A coalition of leading environmental organisations, including all state-based conservation councils, today called on the Federal Government to de-couple the Renewable Energy Target Bill from the CPRS legislation so the bill can be passed by the Senate and investment in renewables can begin, creating thousands of clean energy jobs.
The groups also called on the government to re-draft its CPRS legislation to remove the massive subsidies for polluting industries and implement strong emissions targets that will properly respond to the climate emergency.
“The government should stop playing politics with the climate and kick-start investment in renewable energy by passing the Renewable Energy Target Bill,” said Mark Wakeham, Campaigns Director with Environment Victoria.
“The Renewable Energy Target should be decoupled from the CPRS and put to a vote this sitting. However, the legislation needs to be improved to ensure it achieves its targets for real renewable energy generation. At the moment there is a risk that fake solar credits will dominate the scheme in the early years and prevent real investment in large renewable energy projects. The burning of native forest woodchips for power should also be excluded as renewable energy.”
While the groups are calling for the passage of the renewable energy target, they do not support the CPRS.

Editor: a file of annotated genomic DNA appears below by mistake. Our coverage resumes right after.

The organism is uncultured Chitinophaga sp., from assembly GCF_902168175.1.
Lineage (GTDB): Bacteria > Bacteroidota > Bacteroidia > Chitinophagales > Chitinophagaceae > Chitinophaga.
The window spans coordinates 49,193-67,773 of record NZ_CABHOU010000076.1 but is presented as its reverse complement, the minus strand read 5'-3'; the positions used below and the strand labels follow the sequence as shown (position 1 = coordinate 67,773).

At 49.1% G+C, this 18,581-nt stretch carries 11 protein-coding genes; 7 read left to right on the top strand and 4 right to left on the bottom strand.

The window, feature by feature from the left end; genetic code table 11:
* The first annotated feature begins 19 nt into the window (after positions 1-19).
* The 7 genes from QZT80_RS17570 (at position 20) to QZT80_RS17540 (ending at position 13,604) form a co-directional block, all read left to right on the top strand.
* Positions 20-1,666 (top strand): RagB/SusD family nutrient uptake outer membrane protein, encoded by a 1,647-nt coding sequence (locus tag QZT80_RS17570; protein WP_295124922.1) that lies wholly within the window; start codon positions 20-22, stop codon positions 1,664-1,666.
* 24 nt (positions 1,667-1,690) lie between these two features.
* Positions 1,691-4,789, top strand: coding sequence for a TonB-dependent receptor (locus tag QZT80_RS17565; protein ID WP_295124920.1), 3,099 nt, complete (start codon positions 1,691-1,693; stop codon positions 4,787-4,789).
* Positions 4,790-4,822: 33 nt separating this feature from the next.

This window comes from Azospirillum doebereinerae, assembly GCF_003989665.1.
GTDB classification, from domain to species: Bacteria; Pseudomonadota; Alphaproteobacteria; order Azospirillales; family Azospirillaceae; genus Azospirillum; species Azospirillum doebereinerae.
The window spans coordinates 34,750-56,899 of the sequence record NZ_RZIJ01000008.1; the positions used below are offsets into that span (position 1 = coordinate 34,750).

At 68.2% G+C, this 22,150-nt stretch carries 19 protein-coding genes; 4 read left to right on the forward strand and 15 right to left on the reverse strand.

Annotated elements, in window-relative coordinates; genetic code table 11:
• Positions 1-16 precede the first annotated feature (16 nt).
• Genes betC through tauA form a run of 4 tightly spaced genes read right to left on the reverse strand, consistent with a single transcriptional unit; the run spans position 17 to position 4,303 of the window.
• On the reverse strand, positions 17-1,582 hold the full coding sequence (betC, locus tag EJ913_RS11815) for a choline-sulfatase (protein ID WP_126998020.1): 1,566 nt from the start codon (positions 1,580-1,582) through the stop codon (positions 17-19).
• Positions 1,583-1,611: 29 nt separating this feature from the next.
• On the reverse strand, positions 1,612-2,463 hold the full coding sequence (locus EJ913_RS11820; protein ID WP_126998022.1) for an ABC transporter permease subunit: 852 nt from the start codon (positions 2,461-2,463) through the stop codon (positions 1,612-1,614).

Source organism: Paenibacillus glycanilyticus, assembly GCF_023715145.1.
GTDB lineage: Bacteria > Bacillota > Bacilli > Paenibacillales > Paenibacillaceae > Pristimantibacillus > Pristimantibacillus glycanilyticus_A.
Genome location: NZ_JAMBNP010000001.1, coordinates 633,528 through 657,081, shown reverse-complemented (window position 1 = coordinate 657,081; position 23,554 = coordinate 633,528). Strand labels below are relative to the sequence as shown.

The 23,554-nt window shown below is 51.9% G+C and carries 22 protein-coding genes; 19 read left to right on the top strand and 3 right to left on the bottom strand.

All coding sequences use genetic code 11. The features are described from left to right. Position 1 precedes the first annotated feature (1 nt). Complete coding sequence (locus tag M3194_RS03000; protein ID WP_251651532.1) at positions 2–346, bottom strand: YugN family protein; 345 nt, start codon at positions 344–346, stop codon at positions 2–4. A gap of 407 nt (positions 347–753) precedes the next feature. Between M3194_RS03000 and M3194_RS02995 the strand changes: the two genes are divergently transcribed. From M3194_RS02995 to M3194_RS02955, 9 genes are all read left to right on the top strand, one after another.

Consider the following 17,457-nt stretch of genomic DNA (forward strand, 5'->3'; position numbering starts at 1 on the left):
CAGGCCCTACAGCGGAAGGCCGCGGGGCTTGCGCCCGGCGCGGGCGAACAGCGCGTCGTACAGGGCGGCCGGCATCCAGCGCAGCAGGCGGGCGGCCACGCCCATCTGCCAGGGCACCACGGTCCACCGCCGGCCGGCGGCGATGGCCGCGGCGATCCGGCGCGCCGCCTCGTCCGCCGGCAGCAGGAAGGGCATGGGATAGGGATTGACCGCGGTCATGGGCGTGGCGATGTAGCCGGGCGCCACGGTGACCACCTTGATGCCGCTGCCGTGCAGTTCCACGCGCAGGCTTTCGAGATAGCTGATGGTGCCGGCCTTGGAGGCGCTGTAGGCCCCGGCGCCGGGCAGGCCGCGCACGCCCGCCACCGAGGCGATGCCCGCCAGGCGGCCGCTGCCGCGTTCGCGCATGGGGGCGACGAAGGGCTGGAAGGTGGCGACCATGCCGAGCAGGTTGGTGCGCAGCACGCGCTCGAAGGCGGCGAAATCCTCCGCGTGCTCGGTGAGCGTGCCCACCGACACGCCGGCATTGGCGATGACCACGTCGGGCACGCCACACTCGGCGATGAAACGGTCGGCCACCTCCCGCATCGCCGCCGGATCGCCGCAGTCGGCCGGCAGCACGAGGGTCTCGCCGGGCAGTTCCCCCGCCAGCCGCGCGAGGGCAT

“The CPRS legislation should be sent back to the drawing board. In its current form it risks locking in polluting power for decades rather than promote the clean energy future Australians want and the climate needs,” said Cate Faehrmann, Executive Director of the Nature Conservation Council of NSW.
“We need a strong price on climate pollution, but we also need direct regulation and investment in programs to transform Australia to a clean energy economy. This means rolling out energy efficiency programs, re-powering Australia with clean energy, massive investments in sustainable transport infrastructure, protecting the carbon safely stored in our native forests, and a focus on new clean energy jobs rather than protecting the big polluters.
“Both major parties need to stop treating climate change like a political football and get on with it,” said
Greenpeace spokesperson John Hepburn. “We could have cut emissions by more than 5% in the time it has taken the major parties to debate the CPRS. We can begin the transition to a low carbon economy with today’s technology - as outlined in our report, Plan B - An Agenda for Immediate Climate Action.
“It is time politicians stopped listening to the big polluters and started listening to the climate scientists, the renewables industry, and wider community who are demanding strong and urgent action.”
Plan B: An Agenda for Immediate Climate Action, can be downloaded at